John Boswell’s controversial Same-Sex Unions in Premodern Europe examines this ceremony as it appears in more than fifty Greek and Slavonic manuscripts from the eighth through the sixteenth centuries, arguing that it constituted a “gay marriage ceremony” and sanctioned same-sex erotic and sexual relationships (280-281). In his discussion of the ritual, Alan Bray points to Pierre Chaplais’s Piers Gaveston: Edward II’s Adoptive Brother as the seminal work on sworn friendship (84). A symposium on ritual brotherhood produced a cluster of essays in the journal Traditio. In her extensive introduction to that volume, Elizabeth A.R. Brown traces the scholarship on adelphopoiesis from a seventeenth-century edition of the rite produced by Jacques Goar and a discussion of it in Charles du Cange’s 1668 Dissertations historiques, entitled “Des Adoptions d’honnevr en Frere, & par occasion des Freres d’armes” to a recounting of a similar ritual performed by a Syrian archbishop in Jerusalem in 1985. Brown, “Introduction,” Traditio Vol. 52 (1997): 261-283.
 Joseph H. Lynch, Godparents and Kinship in Early Medieval Europe (Princeton: Princeton University Press, 1986.)
 K.B. McFarlane. “An Indenture of Agreement Between Two English Knights for Mutual Aid and Counsel in Peace and War, 5 December 1298,” and “A Business-Partnership in War and Administration, 1421-1445,” in England in the Fifteenth Century: Collected Essays (London: The Hambledon Press, 1980), 45-56 and 151-174. McFarlane. Lancastrian Kings and Lollard Knights (Oxford: Oxford University Press, 1972). Maurice Keen. “Brotherhood in Arms,” History 47 (1962): 1-17.
 Keen, 1.
 Keen, 2.
 McFarlane, “A Business-Partnership,” 1422.
 Richard Firth Green, A Crisis of Truth: Literature and Law in Ricardian England (Philadelphia: University of Pennsylvania Press, 1999), 319.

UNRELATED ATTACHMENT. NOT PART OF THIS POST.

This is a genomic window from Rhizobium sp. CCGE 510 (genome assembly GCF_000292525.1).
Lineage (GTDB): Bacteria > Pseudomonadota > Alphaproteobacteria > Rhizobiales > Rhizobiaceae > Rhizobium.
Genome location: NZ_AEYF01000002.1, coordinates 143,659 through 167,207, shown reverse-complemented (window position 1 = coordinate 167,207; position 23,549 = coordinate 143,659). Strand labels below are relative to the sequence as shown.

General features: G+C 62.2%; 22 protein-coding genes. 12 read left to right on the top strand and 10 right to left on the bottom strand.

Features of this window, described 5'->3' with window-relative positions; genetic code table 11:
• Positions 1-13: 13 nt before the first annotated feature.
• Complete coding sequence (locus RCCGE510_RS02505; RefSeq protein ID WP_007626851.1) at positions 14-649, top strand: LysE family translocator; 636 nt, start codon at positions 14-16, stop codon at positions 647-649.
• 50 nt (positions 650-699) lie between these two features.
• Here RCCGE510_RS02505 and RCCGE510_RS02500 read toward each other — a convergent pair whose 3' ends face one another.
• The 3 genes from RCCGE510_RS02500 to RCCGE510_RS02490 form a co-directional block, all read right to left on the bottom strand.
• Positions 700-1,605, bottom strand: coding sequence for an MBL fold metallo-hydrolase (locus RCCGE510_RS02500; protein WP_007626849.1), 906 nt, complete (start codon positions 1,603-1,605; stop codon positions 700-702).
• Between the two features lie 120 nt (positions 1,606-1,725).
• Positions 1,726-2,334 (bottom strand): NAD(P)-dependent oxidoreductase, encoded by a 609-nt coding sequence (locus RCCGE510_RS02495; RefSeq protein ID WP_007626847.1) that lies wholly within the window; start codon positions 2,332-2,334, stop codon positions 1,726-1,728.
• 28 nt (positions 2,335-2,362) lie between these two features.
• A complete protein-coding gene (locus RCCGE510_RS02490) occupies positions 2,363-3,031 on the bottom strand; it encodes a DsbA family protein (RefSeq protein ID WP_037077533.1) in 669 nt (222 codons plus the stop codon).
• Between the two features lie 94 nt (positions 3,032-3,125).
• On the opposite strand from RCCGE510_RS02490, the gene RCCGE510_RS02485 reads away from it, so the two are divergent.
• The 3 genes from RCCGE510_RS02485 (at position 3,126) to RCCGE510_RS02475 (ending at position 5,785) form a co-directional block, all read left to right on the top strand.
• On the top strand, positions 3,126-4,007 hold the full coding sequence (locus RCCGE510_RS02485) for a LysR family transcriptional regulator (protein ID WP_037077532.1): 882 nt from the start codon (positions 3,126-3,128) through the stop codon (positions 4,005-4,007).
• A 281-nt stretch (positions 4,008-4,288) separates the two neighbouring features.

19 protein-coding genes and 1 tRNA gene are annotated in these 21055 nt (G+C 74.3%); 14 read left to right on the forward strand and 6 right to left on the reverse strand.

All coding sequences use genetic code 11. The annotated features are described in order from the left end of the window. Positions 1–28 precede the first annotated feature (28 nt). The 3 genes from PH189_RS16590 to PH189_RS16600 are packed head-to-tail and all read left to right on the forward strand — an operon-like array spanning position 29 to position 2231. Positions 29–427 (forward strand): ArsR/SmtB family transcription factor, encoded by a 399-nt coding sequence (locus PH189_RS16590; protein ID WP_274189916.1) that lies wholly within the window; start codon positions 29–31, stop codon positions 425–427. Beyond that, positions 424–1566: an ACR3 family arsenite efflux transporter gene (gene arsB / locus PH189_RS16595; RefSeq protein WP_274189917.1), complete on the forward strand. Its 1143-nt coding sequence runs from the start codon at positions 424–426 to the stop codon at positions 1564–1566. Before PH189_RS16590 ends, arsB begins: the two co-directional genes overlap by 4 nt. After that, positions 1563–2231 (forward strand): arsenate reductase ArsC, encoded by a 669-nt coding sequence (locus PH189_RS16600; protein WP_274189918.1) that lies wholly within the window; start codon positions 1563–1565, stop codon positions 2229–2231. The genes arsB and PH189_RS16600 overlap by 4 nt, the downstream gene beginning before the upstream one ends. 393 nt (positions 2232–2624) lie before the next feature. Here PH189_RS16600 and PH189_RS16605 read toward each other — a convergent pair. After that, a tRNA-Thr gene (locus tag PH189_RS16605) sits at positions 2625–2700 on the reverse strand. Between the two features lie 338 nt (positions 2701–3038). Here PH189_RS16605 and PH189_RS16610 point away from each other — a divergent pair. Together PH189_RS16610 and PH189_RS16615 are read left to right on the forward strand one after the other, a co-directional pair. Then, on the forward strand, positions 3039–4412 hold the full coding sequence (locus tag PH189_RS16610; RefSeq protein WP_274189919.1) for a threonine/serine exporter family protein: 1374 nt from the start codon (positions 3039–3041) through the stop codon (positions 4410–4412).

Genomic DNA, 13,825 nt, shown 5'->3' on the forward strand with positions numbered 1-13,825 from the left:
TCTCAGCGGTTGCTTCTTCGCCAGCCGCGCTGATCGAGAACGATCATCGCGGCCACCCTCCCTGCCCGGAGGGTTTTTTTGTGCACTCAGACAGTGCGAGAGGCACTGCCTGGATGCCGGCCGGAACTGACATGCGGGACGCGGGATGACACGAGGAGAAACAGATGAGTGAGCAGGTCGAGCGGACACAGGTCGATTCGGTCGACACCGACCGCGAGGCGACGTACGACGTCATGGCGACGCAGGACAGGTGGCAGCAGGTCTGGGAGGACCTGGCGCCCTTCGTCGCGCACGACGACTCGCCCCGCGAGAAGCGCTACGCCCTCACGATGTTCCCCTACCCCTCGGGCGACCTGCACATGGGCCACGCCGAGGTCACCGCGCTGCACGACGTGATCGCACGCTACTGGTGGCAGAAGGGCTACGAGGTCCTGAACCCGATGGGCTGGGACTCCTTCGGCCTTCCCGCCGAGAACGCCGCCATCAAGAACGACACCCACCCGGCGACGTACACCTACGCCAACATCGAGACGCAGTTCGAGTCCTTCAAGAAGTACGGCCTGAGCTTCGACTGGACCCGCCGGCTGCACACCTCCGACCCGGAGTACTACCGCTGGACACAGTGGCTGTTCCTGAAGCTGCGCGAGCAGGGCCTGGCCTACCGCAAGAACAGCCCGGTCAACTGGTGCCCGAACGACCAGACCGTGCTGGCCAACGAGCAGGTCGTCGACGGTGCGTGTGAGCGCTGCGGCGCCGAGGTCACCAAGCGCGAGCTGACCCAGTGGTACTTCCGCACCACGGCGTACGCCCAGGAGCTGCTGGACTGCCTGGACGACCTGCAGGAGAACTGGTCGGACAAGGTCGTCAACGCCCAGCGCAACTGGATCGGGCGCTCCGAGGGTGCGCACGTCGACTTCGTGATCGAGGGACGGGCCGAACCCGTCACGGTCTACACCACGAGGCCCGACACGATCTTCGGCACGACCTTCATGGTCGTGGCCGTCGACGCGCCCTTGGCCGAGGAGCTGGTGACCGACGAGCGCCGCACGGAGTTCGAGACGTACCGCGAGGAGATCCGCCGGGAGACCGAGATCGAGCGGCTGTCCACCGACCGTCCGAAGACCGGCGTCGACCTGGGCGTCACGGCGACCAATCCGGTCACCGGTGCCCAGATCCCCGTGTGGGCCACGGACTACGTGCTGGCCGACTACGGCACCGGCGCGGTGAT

C. Stephen Jaeger, Ennobling Love: In Search of Lost Sensibility (Philadelphia: University of Pennsylvania Press, 1999), 6.
 Zeikowitz, 23. An older and more controversial account of the possibilities for affective and erotic intimacy in sworn brotherhood is given by John Boswell, Christianity, Social Tolerance, and Homosexuality: Gay people in Western Europe from the Beginning of the Christian Era to the Fourteenth Century (Chicago: University of Chicago Press, 1981) and Boswell, Same-Sex Unions in Premodern Europe (NY: Villard, 1994). I am more inclined to follow James A. Schultz’s assessment that scholars of premodern sexuality need models other than conjugality for analyzing premodern erotics, “one that does not assimilate male couples of the Middle Ages to modern homosexuality but that also does not refuse them the possibility of erotic involvement.” James A. Schultz, Courtly Love, the Love of Courtliness, and the History of Sexuality (Chicago: University of Chicago Press, 2006), 95.
 Tison Pugh, Chaucer’s (Anti-)Eroticisms and the Queer Middle Ages (Columbus, OH: The Ohio State University Press, 2014), esp. 65-97.
 For a recent account see especially Sherry Turkle, Alone Together: Why We Expect More from Technology and Less from Each Other (NY: Basic Books, 2011) and the afterword in Jusdanis, pgs. 156-169.
 Jusdanis, 4.
 Nehamas notes especially the story of Saints Perpetua and Felicitas and the writings of Paulinus of Nola, examples that he seems to have culled from Boswell’s Christianity, Social Tolerance, and Homosexuality. Nehamas, 31-32.
 Jusdanis, 98.
 Ibid., 71, 72.
 In truth, the relationship between friendship and queer desire has a far deeper history – most notably in the late writings of Michel Foucault – but the literary juxtaposition of friendship and (homo)eroticism most consistently recognizes Sedgwick’s work as the most groundbreaking intervention.